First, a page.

US Manufacturing Rises at Fastest Pace Since 2010

The IHS Markit Manufacturing PMI index grew at the sharpest pace since April 2010, driven by unprecedented supplier delivery delays and raw material shortages

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May 03, 2021
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U.S. manufacturing activity in April rose at the fastest pace since the same period in 2010, according to a report released this morning.

The IHS Markit U.S. Manufacturing PMI index was at 60.5 for April 2021, confirming a solid rebound of the U.S. manufacturing sector. It's the sharpest pace since April 2010, driven by unprecedented supplier delivery delays and raw material shortages.

Separately, the ISM Manufacturing index came at 60.7 in April of 2021, the 11th gain in a row, driven by new export orders. All six of the largest manufacturing industries expanded, led by fabricated metal products, chemical products and food, beverage and tobacco products.

Apparently, manufacturers are striving to catch up with the strong rebound in demand across the economy.

Last week, the U.S. government reported a 4.2% jump in March personal spending. It was the most significant increase in consumption since June 2020, as households received an additional round of direct economic impact payments from the government. Spending was solid on recreational items like games, toys and hobbies, motor vehicles and parts, food services and accommodations.

Then there was the Chicago PMI, a barometer of demand placed by purchasing managers, which increased 5.8 points to 72.1. It was the highest level since December 1983 and above market expectations of 65.3.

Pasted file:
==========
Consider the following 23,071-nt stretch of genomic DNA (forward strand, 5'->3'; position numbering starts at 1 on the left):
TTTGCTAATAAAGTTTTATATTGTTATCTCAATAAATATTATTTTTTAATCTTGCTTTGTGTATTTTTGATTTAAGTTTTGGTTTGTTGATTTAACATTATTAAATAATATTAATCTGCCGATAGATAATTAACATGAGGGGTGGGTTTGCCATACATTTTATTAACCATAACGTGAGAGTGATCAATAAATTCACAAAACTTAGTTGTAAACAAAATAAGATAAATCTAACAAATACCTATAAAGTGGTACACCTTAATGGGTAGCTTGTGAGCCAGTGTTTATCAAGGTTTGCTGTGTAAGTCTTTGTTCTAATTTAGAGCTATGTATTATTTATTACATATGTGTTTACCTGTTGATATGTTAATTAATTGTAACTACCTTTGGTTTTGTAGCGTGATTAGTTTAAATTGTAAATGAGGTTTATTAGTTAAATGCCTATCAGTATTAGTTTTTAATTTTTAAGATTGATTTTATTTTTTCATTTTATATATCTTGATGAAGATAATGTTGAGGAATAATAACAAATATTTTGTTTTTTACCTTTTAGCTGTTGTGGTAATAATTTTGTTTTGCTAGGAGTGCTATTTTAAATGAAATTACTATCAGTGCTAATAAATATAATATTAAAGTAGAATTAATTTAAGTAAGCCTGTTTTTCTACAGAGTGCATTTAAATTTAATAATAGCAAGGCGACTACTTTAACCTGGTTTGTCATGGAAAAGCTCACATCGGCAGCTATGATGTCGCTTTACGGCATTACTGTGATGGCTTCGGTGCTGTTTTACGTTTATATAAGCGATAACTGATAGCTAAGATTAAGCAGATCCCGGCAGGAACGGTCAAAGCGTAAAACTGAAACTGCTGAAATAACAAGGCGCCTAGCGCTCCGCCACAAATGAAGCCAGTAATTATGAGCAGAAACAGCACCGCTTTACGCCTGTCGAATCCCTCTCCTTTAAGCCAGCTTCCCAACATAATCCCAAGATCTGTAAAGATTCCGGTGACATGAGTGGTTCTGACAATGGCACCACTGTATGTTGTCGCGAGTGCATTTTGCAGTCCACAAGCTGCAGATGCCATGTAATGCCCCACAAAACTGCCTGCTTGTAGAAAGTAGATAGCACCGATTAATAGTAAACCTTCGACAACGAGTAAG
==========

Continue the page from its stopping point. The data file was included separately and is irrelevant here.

And the real gross domestic product, a measure of the nation's output, adjusted for inflation, which increased at an annual rate of 6.4% in the first quarter of 2021, following a 4.3% expansion in the previous three-month period. It a big turnaround from a year ago when the U.S. economy suffered a significant decline due to the Covid-19 pandemic.

A more robust economy is usually good news for equities, especially for the economically sensitive sectors. It leads to strong top and bottom lines, and eventually to higher prices.

But things don't always turn that way. A strong economy can fuel inflation, which drives interest rates higher, creating a headwind for equities.

Thus far, Wall Street seems to have subscribed to the first prospect, with shares of economically sensitive sectors rallying. Nonetheless, traders and investors have cast a wary eye on interest rates, with shares of these sectors selling off on days the 10-year Treasury bond yield, a barometer for long-term rates, heads north.

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